Source: rx2040. com
Baclofen is used for treating spasm of skeletal muscles, muscle clonus, cramping of muscles, rigidity, spinal cord injury and pain caused by disorders such as multiple sclerosis.
Baclofen acts by relaxing skeletal muscles, the muscles that move the skeleton (and also called striated muscle).
Baclofen is usually prescribed for pain with inflamation.
Yes Baclofen is available in the US. It is a prescription muscle relaxant medication that is typically used to treat muscle spasms associated with multiple sclerosis or spinal cord injuries. Baclofen is available in the US as a generic or brand name drug. It may be taken either orally or via injection. The most commonly prescribed form of Baclofen is tablets although it is also available in an oral solution injectable solution and an intrathecal pump.Baclofen is available in the following forms: Tablets Oral solution Injectable solution Intrathecal pumpBaclofen is typically prescribed by a doctor and it is important to follow the directions that the doctor gives. Baclofen can have some serious side effects and should only be taken as prescribed.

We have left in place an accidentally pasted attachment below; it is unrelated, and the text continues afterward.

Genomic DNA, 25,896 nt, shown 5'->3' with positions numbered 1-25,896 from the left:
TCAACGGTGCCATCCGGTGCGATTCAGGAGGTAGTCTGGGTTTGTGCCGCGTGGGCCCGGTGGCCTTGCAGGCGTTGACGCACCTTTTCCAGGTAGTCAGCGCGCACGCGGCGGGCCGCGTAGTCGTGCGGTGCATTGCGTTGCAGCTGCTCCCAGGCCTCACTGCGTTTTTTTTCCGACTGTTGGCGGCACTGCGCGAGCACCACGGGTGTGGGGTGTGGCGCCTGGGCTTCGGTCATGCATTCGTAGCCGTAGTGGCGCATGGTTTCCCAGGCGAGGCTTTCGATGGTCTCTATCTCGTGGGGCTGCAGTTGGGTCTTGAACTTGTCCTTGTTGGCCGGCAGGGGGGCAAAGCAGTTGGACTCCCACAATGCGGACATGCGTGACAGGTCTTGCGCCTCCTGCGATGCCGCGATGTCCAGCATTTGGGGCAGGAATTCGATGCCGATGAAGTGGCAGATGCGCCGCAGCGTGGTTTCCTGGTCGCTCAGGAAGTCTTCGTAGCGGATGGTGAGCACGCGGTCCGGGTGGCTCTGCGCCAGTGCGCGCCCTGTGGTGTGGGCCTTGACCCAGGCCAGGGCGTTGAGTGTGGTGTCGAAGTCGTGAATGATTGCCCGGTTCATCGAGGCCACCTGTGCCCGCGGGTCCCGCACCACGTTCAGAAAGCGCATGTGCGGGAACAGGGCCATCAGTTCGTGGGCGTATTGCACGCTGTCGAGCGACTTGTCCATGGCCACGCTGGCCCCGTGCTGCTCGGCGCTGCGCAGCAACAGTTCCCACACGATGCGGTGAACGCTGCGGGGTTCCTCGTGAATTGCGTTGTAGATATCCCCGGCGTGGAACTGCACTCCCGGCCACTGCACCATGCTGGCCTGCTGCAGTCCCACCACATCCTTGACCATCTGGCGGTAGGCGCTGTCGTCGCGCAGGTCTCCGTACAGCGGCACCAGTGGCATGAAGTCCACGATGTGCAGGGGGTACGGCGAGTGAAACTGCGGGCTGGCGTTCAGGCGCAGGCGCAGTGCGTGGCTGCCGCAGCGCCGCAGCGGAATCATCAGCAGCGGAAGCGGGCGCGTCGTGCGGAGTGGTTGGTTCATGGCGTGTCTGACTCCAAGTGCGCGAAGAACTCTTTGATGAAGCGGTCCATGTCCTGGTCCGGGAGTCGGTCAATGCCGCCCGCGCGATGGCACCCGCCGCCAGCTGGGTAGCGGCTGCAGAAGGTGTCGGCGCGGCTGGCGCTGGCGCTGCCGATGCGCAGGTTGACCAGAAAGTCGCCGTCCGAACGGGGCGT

Yes it is. My doctor prescribed both to me since i have muscle knots in my back aka: Trigger Points
No. Baclofen is a muscle relaxer and an anti-spastic agent.
Baclofen used for muscle spasms does contain codeine.
Oral drugs such as baclofen can be taken, or in more extreme cases, a baclofen pump can be implanted to deliver baclofen direct to the spinal cord.
Yes , Baclofen (Lioresal) can be taken with most cold medications.
This pill with the markings 4097 on one side and 20 on the other is baclofen 20mg. Baclofen is sometimes used in treating multiple sclerosis because it can help with spasms and it also works as a muscle relaxant. Your doctor may have also prescribed this medication for conditions other than those listed above.
Baclofen is not a narcotic, but it does have many side effects and is sometimes used for opiate withdraw.
Yes, I have been on Baclofen for close to Ten years now. I was prescribed with Baclofen by my neurologist after it was diagnosed as a residual effect of Guillain Barre Syndrome. I have great things to say about Baclofen and the way it treated my severe M.E symptoms. I have to say that the difference you feel is very gradual. At times you may feel as if nothing is happening but persevere and you should see a positive change. One final piece of advice is to be consistant with your doses, as time goes by, with trial and error you will know what doses work for you but initially always stick to your doctor's specific doses. Hope this was helpful.
No it is not.